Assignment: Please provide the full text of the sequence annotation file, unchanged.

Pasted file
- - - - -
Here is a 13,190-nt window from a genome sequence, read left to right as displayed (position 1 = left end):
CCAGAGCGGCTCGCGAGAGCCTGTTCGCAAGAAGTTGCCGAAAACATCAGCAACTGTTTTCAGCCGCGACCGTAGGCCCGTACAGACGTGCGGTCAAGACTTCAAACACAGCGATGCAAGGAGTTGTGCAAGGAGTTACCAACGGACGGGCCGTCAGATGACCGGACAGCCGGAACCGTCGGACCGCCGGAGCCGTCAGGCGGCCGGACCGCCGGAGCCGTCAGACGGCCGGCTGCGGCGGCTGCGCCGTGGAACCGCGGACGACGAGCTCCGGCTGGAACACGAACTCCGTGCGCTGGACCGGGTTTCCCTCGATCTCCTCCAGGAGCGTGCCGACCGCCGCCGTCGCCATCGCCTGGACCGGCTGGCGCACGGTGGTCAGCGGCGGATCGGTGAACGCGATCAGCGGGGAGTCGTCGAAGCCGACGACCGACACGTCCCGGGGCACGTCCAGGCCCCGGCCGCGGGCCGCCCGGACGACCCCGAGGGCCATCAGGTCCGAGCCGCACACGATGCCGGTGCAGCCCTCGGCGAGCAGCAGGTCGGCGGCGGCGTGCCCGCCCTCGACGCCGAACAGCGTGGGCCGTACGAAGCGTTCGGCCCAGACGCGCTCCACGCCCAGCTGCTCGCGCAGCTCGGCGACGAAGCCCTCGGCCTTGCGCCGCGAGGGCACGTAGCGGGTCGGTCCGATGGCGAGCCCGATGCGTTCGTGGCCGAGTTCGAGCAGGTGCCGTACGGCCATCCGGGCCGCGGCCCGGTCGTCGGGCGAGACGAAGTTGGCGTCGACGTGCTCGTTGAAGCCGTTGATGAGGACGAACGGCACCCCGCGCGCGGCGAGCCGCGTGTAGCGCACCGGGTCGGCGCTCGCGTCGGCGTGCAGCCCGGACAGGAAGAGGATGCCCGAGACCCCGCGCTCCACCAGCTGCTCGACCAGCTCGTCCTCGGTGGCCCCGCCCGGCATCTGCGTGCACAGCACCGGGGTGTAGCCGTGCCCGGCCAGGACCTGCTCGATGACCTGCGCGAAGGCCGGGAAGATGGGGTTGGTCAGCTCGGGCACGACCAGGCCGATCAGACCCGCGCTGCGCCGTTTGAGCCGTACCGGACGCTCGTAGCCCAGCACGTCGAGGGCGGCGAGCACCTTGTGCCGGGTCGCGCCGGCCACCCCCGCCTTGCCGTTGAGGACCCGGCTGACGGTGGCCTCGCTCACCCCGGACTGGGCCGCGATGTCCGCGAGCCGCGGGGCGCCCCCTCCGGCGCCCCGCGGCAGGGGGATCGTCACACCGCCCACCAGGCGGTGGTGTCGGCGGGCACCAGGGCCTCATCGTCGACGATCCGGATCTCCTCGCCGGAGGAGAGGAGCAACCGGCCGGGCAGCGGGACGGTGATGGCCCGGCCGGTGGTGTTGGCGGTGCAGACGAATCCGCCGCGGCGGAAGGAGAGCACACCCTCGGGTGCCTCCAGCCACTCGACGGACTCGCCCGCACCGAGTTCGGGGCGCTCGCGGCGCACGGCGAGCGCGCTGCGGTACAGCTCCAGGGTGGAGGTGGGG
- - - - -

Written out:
Here is a 13,190-nt window from a genome sequence, read left to right as displayed (position 1 = left end):
CCAGAGCGGCTCGCGAGAGCCTGTTCGCAAGAAGTTGCCGAAAACATCAGCAACTGTTTTCAGCCGCGACCGTAGGCCCGTACAGACGTGCGGTCAAGACTTCAAACACAGCGATGCAAGGAGTTGTGCAAGGAGTTACCAACGGACGGGCCGTCAGATGACCGGACAGCCGGAACCGTCGGACCGCCGGAGCCGTCAGGCGGCCGGACCGCCGGAGCCGTCAGACGGCCGGCTGCGGCGGCTGCGCCGTGGAACCGCGGACGACGAGCTCCGGCTGGAACACGAACTCCGTGCGCTGGACCGGGTTTCCCTCGATCTCCTCCAGGAGCGTGCCGACCGCCGCCGTCGCCATCGCCTGGACCGGCTGGCGCACGGTGGTCAGCGGCGGATCGGTGAACGCGATCAGCGGGGAGTCGTCGAAGCCGACGACCGACACGTCCCGGGGCACGTCCAGGCCCCGGCCGCGGGCCGCCCGGACGACCCCGAGGGCCATCAGGTCCGAGCCGCACACGATGCCGGTGCAGCCCTCGGCGAGCAGCAGGTCGGCGGCGGCGTGCCCGCCCTCGACGCCGAACAGCGTGGGCCGTACGAAGCGTTCGGCCCAGACGCGCTCCACGCCCAGCTGCTCGCGCAGCTCGGCGACGAAGCCCTCGGCCTTGCGCCGCGAGGGCACGTAGCGGGTCGGTCCGATGGCGAGCCCGATGCGTTCGTGGCCGAGTTCGAGCAGGTGCCGTACGGCCATCCGGGCCGCGGCCCGGTCGTCGGGCGAGACGAAGTTGGCGTCGACGTGCTCGTTGAAGCCGTTGATGAGGACGAACGGCACCCCGCGCGCGGCGAGCCGCGTGTAGCGCACCGGGTCGGCGCTCGCGTCGGCGTGCAGCCCGGACAGGAAGAGGATGCCCGAGACCCCGCGCTCCACCAGCTGCTCGACCAGCTCGTCCTCGGTGGCCCCGCCCGGCATCTGCGTGCACAGCACCGGGGTGTAGCCGTGCCCGGCCAGGACCTGCTCGATGACCTGCGCGAAGGCCGGGAAGATGGGGTTGGTCAGCTCGGGCACGACCAGGCCGATCAGACCCGCGCTGCGCCGTTTGAGCCGTACCGGACGCTCGTAGCCCAGCACGTCGAGGGCGGCGAGCACCTTGTGCCGGGTCGCGCCGGCCACCCCCGCCTTGCCGTTGAGGACCCGGCTGACGGTGGCCTCGCTCACCCCGGACTGGGCCGCGATGTCCGCGAGCCGCGGGGCGCCCCCTCCGGCGCCCCGCGGCAGGGGGATCGTCACACCGCCCACCAGGCGGTGGTGTCGGCGGGCACCAGGGCCTCATCGTCGACGATCCGGATCTCCTCGCCGGAGGAGAGGAGCAACCGGCCGGGCAGCGGGACGGTGATGGCCCGGCCGGTGGTGTTGGCGGTGCAGACGAATCCGCCGCGGCGGAAGGAGAGCACACCCTCGGGTGCCTCCAGCCACTCGACGGACTCGCCCGCACCGAGTTCGGGGCGCTCGCGGCGCACGGCGAGCGCGCTGCGGTACAGCTCCAGGGTGGAGGTGGGG